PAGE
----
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Private Cygnus Spacecraft Departs Space Station
A monitor on the robotics workstation in the cupola provides the Expedition 38 crew with a view of Cygnus at the end of the International Space Station's robotic arm. Image released Feb. 18, 2014.
Credit: NASA TV

A commercial Cygnus cargo-carrying spacecraft departed the International Space Station on Tuesday, heading for a fiery finale over the Pacific Ocean to help clear the outpost of trash at the conclusion of the first operational resupply run by Orbital Sciences Corp.

The automated solar-powered spaceship disengaged from the space station's robotic arm at 1141 GMT (6:41 a.m. EST) as the duo sailed 260 miles over the South Atlantic Ocean east of Argentina.

Astronauts Mike Hopkins and Koichi Wakata monitored the activities from inside the space station's windowed cupola module. Hopkins was assigned the job of detaching the robot arm from Cygnus.

Moments later, astronauts inside the space station sent commands for the Cygnus spacecraft to fire thrusters and fly away from the complex. It cleared the space station's "keep out" sphere, an imaginary safety zone around the outpost, a few minutes after separating from the robot arm. [Photos: Orbital Sciences' 1st Cygnus Cargo Mission to Space Station]

The Cygnus vehicle's pressurized logistics module is packed with bags of trash and unnecessary gear loaded by the space station's six-person crew. Like cargo vehicles supplied by Europe, Japan and Russia, the Cygnus spacecraft is designed to burn up during re-entry, disposing of garbage over a remote stretch of the South Pacific Ocean.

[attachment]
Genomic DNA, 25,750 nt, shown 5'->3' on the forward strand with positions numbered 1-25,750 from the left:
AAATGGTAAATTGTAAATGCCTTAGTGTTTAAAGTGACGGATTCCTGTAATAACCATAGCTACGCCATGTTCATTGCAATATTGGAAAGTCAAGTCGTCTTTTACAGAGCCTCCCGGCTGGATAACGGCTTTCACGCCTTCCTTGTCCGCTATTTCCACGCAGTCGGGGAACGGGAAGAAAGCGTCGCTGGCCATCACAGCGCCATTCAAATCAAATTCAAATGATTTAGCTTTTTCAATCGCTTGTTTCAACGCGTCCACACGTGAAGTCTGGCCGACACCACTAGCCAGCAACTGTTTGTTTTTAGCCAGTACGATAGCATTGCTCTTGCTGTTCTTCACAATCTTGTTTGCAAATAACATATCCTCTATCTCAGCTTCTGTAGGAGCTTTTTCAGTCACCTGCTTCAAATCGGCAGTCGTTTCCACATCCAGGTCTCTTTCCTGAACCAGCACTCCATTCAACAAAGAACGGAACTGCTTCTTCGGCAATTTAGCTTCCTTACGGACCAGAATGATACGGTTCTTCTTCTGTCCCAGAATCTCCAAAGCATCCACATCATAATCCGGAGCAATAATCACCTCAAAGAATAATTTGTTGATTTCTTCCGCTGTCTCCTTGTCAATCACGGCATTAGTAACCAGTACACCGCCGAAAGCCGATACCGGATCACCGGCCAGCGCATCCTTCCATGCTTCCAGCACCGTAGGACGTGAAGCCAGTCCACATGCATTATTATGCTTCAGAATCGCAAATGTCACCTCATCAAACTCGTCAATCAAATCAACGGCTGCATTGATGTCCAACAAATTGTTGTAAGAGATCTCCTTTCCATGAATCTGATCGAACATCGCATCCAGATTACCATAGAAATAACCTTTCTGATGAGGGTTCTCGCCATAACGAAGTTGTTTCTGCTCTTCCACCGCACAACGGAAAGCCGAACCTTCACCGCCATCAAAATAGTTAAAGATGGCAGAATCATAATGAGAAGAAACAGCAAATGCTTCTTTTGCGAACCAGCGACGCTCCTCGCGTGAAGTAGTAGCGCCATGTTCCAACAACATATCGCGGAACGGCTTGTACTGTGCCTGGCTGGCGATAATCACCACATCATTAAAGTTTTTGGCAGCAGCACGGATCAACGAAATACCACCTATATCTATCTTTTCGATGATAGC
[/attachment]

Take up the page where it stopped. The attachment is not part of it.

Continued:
Re-entry between New Zealand and South America is scheduled for around 1820 GMT (1:20 p.m. EST) Wednesday after a pair of braking maneuvers to slow the Cygnus spacecraft's velocity and lower its orbit.

The last day of the Cygnus mission will be controlled from Orbital Sciences' headquarters in Dulles, Va.

The Cygnus spacecraft is on the first of eight operationally cargo delivery flights under a $1.9 billion commercial resupply contract between Orbital Sciences and NASA. The space agency has a similar deal with SpaceX for a dozen missions worth $1.6 billion.

The mission delivered nearly 2,800 pounds of supplies to the space station when it arrived Jan. 12, three days after launching from Wallops Island, Va., aboard an Antares rocket.

The deliveries included an ant colony for students to observe how the ants behave in space, an experiment in drug-resistant bacteria, and investigations into how liquids slosh inside containers in microgravity and the behavior of fires in space.

A monitor on the robotics workstation in the cupola provides the Expedition 38 crew with a view of Cygnus at the end of the International Space Station's robotic arm. Image released Feb. 18, 2014.
A monitor on the robotics workstation in the cupola provides the Expedition 38 crew with a view of Cygnus at the end of the International Space Station's robotic arm. Image released Feb. 18, 2014.
Credit: NASA TV

The scientific complement of the Cygnus spacecraft's cargo load amounted to nearly 1,000 pounds, the biggest delivery of experiments to the space station by one of the two U.S. commercial logistics vehicles.

Orbital Sciences achieved a Cygnus demonstration mission to the space station last year before proceeding into the contracted flights.

SpaceX and Orbital Sciences developed their resupply freighters and launch vehicles with public and private funding through a public-private partnership with NASA, which turned to the commercial sector to haul experiments and supplies to the space station after the retirement of the space shuttle.

SpaceX plans a launch of its Falcon 9 rocket and Dragon spaceship from Cape Canaveral to the space station March 16. Orbital's next cargo flight is due to launch around May 1 aboard an Antares rocket from Virginia.

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